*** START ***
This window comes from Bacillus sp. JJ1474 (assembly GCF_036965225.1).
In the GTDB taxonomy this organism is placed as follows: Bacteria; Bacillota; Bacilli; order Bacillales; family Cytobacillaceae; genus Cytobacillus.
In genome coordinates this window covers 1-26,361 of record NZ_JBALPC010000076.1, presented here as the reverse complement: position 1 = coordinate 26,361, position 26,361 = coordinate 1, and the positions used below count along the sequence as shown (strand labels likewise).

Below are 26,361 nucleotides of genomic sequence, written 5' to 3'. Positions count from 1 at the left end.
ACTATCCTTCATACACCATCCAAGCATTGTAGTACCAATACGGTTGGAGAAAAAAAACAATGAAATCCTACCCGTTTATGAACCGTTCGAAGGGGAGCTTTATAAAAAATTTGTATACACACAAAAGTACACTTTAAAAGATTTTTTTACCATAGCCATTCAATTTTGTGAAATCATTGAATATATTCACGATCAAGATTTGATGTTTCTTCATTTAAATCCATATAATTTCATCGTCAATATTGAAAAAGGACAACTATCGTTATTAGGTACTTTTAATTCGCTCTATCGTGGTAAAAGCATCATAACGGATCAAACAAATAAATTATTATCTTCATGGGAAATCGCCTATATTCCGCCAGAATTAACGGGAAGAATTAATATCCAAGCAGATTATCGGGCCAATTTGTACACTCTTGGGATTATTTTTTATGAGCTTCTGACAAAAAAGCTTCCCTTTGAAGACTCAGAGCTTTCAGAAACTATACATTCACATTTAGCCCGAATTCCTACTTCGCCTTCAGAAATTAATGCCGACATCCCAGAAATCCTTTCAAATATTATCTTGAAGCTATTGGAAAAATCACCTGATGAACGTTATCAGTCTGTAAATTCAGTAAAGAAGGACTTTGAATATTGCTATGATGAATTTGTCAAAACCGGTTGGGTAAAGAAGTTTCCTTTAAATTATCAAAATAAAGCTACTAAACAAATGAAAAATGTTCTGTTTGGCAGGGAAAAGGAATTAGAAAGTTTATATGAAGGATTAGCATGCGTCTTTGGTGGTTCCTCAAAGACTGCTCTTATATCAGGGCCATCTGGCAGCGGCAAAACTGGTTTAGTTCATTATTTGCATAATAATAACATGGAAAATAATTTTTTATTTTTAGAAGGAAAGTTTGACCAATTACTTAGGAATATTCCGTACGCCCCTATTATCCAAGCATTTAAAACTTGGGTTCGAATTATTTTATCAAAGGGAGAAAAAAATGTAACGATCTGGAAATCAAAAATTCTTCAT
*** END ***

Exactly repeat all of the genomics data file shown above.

This window comes from Bacillus sp. JJ1474 (assembly GCF_036965225.1).
In the GTDB taxonomy this organism is placed as follows: Bacteria; Bacillota; Bacilli; order Bacillales; family Cytobacillaceae; genus Cytobacillus.
In genome coordinates this window covers 1-26,361 of record NZ_JBALPC010000076.1, presented here as the reverse complement: position 1 = coordinate 26,361, position 26,361 = coordinate 1, and the positions used below count along the sequence as shown (strand labels likewise).

Below are 26,361 nucleotides of genomic sequence, written 5' to 3'. Positions count from 1 at the left end.
ACTATCCTTCATACACCATCCAAGCATTGTAGTACCAATACGGTTGGAGAAAAAAAACAATGAAATCCTACCCGTTTATGAACCGTTCGAAGGGGAGCTTTATAAAAAATTTGTATACACACAAAAGTACACTTTAAAAGATTTTTTTACCATAGCCATTCAATTTTGTGAAATCATTGAATATATTCACGATCAAGATTTGATGTTTCTTCATTTAAATCCATATAATTTCATCGTCAATATTGAAAAAGGACAACTATCGTTATTAGGTACTTTTAATTCGCTCTATCGTGGTAAAAGCATCATAACGGATCAAACAAATAAATTATTATCTTCATGGGAAATCGCCTATATTCCGCCAGAATTAACGGGAAGAATTAATATCCAAGCAGATTATCGGGCCAATTTGTACACTCTTGGGATTATTTTTTATGAGCTTCTGACAAAAAAGCTTCCCTTTGAAGACTCAGAGCTTTCAGAAACTATACATTCACATTTAGCCCGAATTCCTACTTCGCCTTCAGAAATTAATGCCGACATCCCAGAAATCCTTTCAAATATTATCTTGAAGCTATTGGAAAAATCACCTGATGAACGTTATCAGTCTGTAAATTCAGTAAAGAAGGACTTTGAATATTGCTATGATGAATTTGTCAAAACCGGTTGGGTAAAGAAGTTTCCTTTAAATTATCAAAATAAAGCTACTAAACAAATGAAAAATGTTCTGTTTGGCAGGGAAAAGGAATTAGAAAGTTTATATGAAGGATTAGCATGCGTCTTTGGTGGTTCCTCAAAGACTGCTCTTATATCAGGGCCATCTGGCAGCGGCAAAACTGGTTTAGTTCATTATTTGCATAATAATAACATGGAAAATAATTTTTTATTTTTAGAAGGAAAGTTTGACCAATTACTTAGGAATATTCCGTACGCCCCTATTATCCAAGCATTTAAAACTTGGGTTCGAATTATTTTATCAAAGGGAGAAAAAAATGTAACGATCTGGAAATCAAAAATTCTTCAT